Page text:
If you're looking to improve the appearance of your smile, dental bonding may be just the ticket. Here, we take a look at some common questions regarding the procedure.
What is dental bonding?
Dental bonding uses a composite resin to fill in spaces in the teeth, such as cracks and gaps. It's also used to lighten discoloration and even out crooked teeth.
Who is a good candidate for bonding?
Anyone suffering from cracked, discolored, uneven teeth, or small gaps. Dr. Godfrey will perform a complete oral health exam to determine whether this procedure is right for you. You are discouraged from smoking after a dental bonding procedure, as this yellows the resin rather quickly. If you are a smoker, you will need to discuss this with Dr. Godfrey before opting for dental bonding.
What are the advantages of bonding?
Bonding creates a pleasing appearance, and is less costly than some other cosmetic dental procedures, such as crowns or veneers. It's also less time consuming—in most cases taking only one office visit. Bonded teeth require no special care; just continue to practice good dental hygiene like brushing and flossing the teeth.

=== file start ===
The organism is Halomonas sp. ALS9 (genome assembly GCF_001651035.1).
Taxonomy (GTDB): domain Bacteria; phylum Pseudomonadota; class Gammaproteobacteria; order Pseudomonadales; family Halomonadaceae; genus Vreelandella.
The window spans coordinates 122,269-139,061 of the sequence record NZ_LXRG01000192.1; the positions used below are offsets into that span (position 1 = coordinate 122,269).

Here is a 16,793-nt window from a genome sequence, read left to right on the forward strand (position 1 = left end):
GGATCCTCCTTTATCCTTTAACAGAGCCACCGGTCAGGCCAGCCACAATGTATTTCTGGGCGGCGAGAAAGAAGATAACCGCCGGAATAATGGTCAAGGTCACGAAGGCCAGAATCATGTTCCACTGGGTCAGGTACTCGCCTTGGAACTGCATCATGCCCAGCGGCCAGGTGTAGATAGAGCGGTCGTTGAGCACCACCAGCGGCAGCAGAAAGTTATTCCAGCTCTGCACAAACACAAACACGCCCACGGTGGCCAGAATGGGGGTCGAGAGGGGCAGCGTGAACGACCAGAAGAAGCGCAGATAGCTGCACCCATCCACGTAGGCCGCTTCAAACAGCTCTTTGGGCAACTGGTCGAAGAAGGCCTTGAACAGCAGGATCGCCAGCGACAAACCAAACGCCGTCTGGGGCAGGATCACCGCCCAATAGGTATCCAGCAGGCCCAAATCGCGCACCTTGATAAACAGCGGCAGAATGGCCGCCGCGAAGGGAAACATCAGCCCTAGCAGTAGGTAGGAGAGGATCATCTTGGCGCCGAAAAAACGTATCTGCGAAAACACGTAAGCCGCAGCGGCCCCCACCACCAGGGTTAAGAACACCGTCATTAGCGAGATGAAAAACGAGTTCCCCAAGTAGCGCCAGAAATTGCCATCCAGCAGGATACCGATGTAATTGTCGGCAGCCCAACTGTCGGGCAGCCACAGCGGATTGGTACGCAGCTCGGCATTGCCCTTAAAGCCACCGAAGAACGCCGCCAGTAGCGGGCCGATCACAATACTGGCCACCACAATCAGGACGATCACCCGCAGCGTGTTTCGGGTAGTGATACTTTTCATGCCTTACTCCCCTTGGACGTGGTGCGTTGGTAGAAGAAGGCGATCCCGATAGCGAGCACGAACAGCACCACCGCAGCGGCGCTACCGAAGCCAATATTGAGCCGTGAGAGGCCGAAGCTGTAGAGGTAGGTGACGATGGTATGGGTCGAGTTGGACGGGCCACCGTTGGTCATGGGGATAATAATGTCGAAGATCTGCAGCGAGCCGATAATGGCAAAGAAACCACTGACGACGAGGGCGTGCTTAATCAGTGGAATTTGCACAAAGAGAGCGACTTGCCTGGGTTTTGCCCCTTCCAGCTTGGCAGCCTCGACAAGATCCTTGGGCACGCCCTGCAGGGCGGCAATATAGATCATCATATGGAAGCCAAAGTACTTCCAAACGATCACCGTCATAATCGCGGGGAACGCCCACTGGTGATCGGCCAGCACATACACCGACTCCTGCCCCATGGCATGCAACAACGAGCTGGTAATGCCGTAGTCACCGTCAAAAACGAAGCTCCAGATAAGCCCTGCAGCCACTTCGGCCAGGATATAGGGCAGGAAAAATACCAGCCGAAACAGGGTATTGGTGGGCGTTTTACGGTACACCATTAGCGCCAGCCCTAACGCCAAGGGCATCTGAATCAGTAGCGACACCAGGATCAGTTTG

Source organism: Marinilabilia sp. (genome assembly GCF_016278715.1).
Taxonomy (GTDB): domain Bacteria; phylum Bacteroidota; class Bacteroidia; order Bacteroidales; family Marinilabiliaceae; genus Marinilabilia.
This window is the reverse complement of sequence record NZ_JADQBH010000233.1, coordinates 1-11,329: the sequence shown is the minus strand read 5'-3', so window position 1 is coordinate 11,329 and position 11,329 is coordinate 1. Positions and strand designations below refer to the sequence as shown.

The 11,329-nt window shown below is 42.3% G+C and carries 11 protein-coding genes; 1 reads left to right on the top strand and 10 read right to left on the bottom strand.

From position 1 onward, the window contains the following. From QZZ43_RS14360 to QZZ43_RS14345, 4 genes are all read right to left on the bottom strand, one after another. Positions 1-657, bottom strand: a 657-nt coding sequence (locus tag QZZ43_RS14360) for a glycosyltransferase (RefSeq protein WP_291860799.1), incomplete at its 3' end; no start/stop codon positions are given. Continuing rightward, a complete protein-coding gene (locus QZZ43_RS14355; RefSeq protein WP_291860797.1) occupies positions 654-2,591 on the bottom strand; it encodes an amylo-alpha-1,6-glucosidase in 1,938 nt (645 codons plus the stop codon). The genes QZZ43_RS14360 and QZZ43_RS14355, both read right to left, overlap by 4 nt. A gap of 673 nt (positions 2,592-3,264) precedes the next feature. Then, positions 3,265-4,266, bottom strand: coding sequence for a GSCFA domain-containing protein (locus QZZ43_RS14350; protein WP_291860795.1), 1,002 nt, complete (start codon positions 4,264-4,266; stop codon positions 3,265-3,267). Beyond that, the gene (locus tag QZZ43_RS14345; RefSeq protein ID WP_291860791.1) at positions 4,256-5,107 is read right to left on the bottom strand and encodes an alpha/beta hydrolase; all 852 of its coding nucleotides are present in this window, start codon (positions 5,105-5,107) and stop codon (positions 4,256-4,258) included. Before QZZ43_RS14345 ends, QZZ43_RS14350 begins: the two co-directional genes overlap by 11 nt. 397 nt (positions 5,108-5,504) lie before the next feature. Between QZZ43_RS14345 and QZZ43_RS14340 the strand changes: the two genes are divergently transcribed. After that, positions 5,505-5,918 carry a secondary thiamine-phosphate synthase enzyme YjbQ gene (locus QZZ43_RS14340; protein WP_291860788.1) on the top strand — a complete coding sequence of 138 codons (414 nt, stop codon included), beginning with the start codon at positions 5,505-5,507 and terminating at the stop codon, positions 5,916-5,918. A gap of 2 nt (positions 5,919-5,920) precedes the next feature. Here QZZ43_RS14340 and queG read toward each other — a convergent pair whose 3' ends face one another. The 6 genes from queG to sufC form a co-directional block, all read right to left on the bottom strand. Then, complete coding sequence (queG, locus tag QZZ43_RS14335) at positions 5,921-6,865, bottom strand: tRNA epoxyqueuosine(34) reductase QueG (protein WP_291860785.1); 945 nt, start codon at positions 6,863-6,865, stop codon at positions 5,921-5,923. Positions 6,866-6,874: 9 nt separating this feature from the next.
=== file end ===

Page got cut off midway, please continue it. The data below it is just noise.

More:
Are there any disadvantages?
The only major disadvantage of dental bonding is that the materials used are not as resistant to stains as other traditional means of tooth correction, like porcelain veneers.
Is it permanent?
No. While much longer-lasting than some other cosmetic dentistry procedures, it is not permanent. Bonding typically lasts anywhere from three to seven years, after which time the process will need to be repeated. It's important to practice good dental hygiene to increase the lifespan of your dental bonding.
What happens during the bonding procedure?
During the initial consultation, Dr. Godfrey will discuss the process with you, map out a plan based around your specific issues and set up an appointment. The actual bonding process begins with the application of an etching agent that creates a textured surface. This prepares the teeth to accept the bonding materials. Next, a thin layer of a plastic-like material is applied to the front side of your teeth. Then, the bonding material will be placed on your teeth, sculpted into a desirable appearance, and colored. For single tooth bonding, the tooth will be colored to match your remaining teeth. A light featuring a high intensity beam hardens the resin, and the teeth are polished. The entire procedure takes no more than a few hours.
Is it painful?
Not at all. Bonding is completely painless, and does not require anesthesia unless a filling is being placed as well. A few patients reported an increase in tooth sensitivity for a short period after the bonding procedure.